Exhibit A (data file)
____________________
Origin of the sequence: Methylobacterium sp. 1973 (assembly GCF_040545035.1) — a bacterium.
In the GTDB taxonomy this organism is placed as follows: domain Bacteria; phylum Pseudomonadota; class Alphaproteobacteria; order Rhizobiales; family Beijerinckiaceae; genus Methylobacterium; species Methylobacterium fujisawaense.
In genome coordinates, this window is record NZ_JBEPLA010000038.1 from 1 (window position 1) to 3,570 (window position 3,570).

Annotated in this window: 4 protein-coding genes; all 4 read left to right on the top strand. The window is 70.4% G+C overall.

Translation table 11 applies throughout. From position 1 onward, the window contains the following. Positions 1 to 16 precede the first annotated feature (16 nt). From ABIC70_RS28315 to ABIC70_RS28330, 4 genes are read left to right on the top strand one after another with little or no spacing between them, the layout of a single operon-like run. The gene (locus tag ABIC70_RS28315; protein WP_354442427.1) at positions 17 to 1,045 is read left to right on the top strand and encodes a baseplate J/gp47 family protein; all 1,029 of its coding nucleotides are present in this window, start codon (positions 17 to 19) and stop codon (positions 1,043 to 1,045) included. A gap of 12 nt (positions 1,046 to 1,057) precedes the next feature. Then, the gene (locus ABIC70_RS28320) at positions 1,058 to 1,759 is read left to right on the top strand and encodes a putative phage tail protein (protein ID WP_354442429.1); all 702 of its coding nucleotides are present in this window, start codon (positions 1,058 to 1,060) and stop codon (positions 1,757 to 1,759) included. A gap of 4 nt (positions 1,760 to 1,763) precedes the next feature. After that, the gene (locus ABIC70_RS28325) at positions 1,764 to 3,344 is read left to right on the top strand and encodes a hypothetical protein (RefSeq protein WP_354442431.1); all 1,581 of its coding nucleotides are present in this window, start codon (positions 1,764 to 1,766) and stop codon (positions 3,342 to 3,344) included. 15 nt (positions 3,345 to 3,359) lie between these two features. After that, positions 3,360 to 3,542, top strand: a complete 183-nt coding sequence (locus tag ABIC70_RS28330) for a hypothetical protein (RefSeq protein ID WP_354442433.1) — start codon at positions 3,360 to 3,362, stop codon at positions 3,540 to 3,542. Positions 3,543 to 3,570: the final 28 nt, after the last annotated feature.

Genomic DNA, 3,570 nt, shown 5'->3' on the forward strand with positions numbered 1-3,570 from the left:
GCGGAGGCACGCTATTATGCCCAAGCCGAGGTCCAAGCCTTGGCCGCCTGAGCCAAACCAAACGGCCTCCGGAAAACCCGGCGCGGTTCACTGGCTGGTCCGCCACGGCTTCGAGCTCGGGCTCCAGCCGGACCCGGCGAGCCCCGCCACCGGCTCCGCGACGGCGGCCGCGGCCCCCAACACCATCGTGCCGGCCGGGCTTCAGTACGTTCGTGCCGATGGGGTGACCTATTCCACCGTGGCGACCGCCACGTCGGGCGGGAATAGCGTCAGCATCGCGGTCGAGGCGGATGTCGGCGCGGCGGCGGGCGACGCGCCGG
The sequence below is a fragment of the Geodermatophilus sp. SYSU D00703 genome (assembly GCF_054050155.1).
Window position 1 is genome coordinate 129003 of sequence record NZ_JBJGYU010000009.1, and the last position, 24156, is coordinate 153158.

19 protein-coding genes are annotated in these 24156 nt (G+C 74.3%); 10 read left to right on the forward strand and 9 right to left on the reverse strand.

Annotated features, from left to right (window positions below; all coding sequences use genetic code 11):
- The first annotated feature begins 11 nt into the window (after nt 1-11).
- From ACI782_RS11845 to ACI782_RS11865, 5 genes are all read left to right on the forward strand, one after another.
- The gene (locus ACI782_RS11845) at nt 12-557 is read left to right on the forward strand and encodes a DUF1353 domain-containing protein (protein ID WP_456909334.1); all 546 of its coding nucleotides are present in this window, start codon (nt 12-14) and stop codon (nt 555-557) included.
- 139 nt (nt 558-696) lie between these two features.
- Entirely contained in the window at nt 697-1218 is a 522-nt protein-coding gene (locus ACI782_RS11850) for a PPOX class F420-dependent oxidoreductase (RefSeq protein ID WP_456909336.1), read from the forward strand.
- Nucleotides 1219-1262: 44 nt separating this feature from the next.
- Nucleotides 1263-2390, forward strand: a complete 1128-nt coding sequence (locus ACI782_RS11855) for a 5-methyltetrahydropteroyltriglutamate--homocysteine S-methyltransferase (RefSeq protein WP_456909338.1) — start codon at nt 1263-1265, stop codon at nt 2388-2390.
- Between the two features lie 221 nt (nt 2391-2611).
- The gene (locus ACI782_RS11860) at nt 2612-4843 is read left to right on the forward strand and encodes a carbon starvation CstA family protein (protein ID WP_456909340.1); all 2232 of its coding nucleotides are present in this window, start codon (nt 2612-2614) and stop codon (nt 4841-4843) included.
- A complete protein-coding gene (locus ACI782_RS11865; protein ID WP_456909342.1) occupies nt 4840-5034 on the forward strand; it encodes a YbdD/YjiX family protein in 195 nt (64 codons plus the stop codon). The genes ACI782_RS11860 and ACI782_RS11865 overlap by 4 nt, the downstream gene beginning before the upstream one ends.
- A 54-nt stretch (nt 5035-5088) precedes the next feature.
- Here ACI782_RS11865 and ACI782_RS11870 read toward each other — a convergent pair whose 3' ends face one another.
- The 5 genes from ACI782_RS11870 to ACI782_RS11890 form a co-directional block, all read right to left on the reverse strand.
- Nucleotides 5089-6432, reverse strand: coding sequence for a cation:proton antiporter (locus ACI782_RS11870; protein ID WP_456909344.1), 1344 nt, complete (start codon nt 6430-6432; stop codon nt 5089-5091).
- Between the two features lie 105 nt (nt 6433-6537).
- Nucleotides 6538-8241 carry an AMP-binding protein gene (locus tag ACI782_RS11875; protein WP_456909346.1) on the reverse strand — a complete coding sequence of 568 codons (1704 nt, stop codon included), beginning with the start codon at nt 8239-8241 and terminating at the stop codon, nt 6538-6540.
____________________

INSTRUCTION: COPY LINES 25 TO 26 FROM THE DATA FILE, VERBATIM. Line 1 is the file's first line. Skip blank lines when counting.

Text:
- Nucleotides 5089-6432, reverse strand: coding sequence for a cation:proton antiporter (locus ACI782_RS11870; protein ID WP_456909344.1), 1344 nt, complete (start codon nt 6430-6432; stop codon nt 5089-5091).
- Between the two features lie 105 nt (nt 6433-6537).